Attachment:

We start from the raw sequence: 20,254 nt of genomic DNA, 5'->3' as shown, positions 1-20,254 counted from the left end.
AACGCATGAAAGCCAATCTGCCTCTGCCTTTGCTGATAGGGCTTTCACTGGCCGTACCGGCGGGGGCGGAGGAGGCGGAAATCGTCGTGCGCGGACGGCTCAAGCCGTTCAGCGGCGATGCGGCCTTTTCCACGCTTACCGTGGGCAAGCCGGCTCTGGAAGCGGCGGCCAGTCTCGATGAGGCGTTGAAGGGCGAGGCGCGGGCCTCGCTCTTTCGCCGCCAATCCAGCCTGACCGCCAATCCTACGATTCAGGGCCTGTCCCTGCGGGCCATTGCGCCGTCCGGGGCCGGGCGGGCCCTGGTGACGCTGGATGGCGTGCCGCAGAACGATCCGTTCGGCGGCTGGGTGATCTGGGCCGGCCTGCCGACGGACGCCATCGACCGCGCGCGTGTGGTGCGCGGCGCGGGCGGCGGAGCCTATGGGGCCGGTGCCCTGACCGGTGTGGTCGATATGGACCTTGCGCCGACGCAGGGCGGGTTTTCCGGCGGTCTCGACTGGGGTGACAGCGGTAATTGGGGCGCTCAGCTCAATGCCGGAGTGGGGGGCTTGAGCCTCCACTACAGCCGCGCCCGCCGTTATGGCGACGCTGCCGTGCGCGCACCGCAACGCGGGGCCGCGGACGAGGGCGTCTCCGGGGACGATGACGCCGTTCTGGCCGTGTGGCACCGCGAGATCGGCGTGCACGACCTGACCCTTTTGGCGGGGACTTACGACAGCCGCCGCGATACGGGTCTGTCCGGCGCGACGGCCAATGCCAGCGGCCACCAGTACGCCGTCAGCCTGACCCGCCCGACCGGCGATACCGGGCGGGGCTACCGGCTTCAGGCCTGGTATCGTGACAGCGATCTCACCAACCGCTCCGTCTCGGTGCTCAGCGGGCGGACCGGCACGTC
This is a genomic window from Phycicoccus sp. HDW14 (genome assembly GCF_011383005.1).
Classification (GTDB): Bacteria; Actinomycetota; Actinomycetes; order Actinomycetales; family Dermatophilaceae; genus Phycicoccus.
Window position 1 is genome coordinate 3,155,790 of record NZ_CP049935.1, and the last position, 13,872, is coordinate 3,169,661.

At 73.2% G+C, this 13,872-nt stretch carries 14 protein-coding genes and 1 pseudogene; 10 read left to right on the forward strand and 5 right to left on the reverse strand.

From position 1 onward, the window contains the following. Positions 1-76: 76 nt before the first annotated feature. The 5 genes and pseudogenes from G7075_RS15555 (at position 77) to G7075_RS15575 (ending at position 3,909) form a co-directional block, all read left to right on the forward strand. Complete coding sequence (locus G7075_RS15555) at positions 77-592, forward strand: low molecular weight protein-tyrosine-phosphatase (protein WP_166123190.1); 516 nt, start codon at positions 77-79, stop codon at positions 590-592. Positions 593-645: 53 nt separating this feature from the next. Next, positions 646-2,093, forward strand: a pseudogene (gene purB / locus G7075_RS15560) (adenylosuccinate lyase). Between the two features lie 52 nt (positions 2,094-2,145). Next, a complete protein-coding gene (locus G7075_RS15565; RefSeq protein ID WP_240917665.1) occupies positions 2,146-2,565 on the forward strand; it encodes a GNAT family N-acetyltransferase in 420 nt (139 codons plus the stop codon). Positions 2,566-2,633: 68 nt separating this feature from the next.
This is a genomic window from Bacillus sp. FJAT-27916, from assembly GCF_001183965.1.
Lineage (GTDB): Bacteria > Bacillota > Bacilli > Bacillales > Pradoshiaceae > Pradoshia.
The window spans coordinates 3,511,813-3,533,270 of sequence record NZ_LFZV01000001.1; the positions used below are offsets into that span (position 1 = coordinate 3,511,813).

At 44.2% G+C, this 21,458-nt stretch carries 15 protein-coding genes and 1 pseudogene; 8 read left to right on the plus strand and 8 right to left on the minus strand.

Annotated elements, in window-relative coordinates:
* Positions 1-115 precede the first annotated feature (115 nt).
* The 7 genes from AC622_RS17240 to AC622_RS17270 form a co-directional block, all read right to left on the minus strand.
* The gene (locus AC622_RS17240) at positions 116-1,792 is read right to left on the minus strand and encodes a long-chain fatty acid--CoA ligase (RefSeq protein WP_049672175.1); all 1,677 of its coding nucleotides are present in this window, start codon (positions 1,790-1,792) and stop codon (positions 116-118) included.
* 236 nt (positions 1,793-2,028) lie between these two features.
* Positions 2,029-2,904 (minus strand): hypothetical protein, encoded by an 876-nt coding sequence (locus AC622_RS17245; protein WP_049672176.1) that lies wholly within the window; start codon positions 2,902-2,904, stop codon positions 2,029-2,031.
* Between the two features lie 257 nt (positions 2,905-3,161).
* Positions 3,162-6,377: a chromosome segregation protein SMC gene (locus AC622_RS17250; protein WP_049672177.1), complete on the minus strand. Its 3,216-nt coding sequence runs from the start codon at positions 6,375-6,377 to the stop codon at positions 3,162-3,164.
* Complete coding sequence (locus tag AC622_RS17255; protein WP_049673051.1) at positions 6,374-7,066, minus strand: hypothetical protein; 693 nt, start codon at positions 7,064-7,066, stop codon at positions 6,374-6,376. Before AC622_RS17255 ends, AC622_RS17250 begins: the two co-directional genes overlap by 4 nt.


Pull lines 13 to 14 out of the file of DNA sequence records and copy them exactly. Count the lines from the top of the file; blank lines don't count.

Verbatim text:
* Positions 1-115 precede the first annotated feature (115 nt).
* The 7 genes from AC622_RS17240 to AC622_RS17270 form a co-directional block, all read right to left on the minus strand.